Industrial Relations in AsiaPacific Region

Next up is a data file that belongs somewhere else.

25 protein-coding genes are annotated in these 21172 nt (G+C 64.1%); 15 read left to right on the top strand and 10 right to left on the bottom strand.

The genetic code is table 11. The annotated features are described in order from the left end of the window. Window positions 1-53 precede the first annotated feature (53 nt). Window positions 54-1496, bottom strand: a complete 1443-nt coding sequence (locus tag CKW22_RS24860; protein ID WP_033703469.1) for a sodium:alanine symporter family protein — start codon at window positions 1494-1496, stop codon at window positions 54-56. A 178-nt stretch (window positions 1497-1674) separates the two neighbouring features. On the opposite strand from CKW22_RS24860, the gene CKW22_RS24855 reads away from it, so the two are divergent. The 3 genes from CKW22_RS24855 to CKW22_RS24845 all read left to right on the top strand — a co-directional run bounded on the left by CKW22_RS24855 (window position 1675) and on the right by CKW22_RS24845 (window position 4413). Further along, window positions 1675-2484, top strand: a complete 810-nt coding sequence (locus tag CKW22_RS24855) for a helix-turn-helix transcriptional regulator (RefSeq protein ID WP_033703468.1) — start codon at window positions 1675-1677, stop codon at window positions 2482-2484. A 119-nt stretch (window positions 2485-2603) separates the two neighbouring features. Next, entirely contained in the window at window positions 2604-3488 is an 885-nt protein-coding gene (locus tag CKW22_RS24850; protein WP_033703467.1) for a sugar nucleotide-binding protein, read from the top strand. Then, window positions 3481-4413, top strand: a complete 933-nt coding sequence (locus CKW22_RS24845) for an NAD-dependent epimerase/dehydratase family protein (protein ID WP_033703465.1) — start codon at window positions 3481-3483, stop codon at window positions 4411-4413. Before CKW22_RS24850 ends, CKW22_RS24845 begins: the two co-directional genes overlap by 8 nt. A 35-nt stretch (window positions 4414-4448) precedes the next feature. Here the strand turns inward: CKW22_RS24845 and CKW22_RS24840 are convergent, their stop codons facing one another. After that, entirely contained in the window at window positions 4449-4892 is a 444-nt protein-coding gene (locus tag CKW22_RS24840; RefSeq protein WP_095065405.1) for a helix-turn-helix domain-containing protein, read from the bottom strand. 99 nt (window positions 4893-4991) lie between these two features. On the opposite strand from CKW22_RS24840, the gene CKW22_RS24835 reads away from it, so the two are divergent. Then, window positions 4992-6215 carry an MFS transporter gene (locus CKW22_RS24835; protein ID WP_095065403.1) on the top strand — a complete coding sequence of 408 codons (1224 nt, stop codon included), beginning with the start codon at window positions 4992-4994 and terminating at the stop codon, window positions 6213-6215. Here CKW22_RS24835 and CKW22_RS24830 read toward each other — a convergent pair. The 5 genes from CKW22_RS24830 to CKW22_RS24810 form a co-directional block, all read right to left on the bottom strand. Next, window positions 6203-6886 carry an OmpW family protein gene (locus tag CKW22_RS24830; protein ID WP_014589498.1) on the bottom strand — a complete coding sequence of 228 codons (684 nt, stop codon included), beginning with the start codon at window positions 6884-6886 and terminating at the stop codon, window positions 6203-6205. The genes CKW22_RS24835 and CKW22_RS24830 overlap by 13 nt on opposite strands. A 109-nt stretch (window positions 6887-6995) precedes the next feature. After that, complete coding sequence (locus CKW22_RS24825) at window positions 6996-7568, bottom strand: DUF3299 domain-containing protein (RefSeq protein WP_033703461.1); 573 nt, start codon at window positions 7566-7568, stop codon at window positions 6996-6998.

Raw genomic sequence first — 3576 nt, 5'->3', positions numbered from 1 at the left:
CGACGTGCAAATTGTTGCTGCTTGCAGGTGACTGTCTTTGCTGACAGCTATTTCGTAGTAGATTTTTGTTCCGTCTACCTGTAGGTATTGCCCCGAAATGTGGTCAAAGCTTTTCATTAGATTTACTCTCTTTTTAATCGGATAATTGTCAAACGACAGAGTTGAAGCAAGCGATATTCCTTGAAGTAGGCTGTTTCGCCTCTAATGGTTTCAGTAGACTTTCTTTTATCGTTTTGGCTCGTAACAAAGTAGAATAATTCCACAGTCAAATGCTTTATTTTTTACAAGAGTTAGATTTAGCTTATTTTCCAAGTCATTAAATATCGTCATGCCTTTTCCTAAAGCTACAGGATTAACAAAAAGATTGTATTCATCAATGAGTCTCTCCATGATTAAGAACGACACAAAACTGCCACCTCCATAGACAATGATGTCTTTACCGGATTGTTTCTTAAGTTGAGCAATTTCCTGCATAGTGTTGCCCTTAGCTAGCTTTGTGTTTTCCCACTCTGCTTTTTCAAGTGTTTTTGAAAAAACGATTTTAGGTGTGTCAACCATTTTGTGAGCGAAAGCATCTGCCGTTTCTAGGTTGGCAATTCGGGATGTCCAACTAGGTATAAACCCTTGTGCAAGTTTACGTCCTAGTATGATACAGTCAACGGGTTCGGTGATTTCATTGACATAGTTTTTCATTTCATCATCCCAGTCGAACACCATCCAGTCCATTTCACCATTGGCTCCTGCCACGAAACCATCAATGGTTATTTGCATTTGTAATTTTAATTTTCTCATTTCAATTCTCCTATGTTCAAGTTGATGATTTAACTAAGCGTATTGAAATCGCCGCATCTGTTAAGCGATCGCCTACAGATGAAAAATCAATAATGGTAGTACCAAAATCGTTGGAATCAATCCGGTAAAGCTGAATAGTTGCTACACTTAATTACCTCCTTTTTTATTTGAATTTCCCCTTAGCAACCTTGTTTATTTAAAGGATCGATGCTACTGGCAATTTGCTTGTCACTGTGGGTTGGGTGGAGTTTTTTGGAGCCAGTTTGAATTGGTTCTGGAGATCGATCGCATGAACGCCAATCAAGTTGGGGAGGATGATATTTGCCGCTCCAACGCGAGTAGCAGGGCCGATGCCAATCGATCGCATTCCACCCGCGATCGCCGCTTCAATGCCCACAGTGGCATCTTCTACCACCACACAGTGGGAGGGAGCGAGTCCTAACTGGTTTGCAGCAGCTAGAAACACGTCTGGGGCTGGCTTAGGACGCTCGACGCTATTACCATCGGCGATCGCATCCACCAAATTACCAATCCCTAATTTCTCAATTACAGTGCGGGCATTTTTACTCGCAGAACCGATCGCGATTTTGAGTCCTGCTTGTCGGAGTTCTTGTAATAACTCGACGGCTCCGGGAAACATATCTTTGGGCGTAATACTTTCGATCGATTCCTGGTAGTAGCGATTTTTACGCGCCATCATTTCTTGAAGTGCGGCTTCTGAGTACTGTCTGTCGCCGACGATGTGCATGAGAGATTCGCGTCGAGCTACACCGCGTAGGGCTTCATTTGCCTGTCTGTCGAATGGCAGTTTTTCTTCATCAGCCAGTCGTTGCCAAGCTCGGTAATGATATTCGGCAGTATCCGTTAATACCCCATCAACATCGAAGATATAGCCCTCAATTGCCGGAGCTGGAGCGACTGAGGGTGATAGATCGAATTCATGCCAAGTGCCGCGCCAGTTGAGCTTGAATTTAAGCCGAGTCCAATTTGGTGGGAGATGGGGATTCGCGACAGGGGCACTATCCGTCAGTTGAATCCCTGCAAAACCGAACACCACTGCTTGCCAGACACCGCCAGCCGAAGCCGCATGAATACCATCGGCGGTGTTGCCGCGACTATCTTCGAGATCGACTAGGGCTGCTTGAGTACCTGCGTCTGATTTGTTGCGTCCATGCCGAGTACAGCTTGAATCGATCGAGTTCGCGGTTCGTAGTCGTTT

Multinational firms prefer the former country over the latter because of its superior infrastructure, population strength and per capita discretional spending. However, these firms generate positive as well as negative impacts over the local labor markets, through wage, export and productivity spillover effects. Multinational business firms have created greater job opportunities in the industrial and tertiary sectors of China and Indonesia. The labor rights of these countries have achieved global standards. However, many foreign firms outsource laborers through contracts and hence generate employability in a volatile pattern. Finally, the paper has evaluated that the labor force is managed for creating the biased, asymmetrical and perplexed response to the international firms. These responses can affect the local labor markets positively or adversely.&nbsp.A labor market is a destination where the employers and workers relate to each other (Bama, 2004). In such a market, the employers intend to hire the best workers and in turn, the employees compete against each other to get the most satisfying job (Bama, 2004). In a modern economic system, the labor market operations are determined by the aggregate supply and demand for labor. However, the strength of employment demand and supply depends on the changes in the bargaining power of the employers and the employees. Flexible labor markets accompanied by low welfare costs are the primary symbols of economic growth in a nation. Social welfare is maximized under perfectly competitive market but the modern economies are governed by mixed economic principles.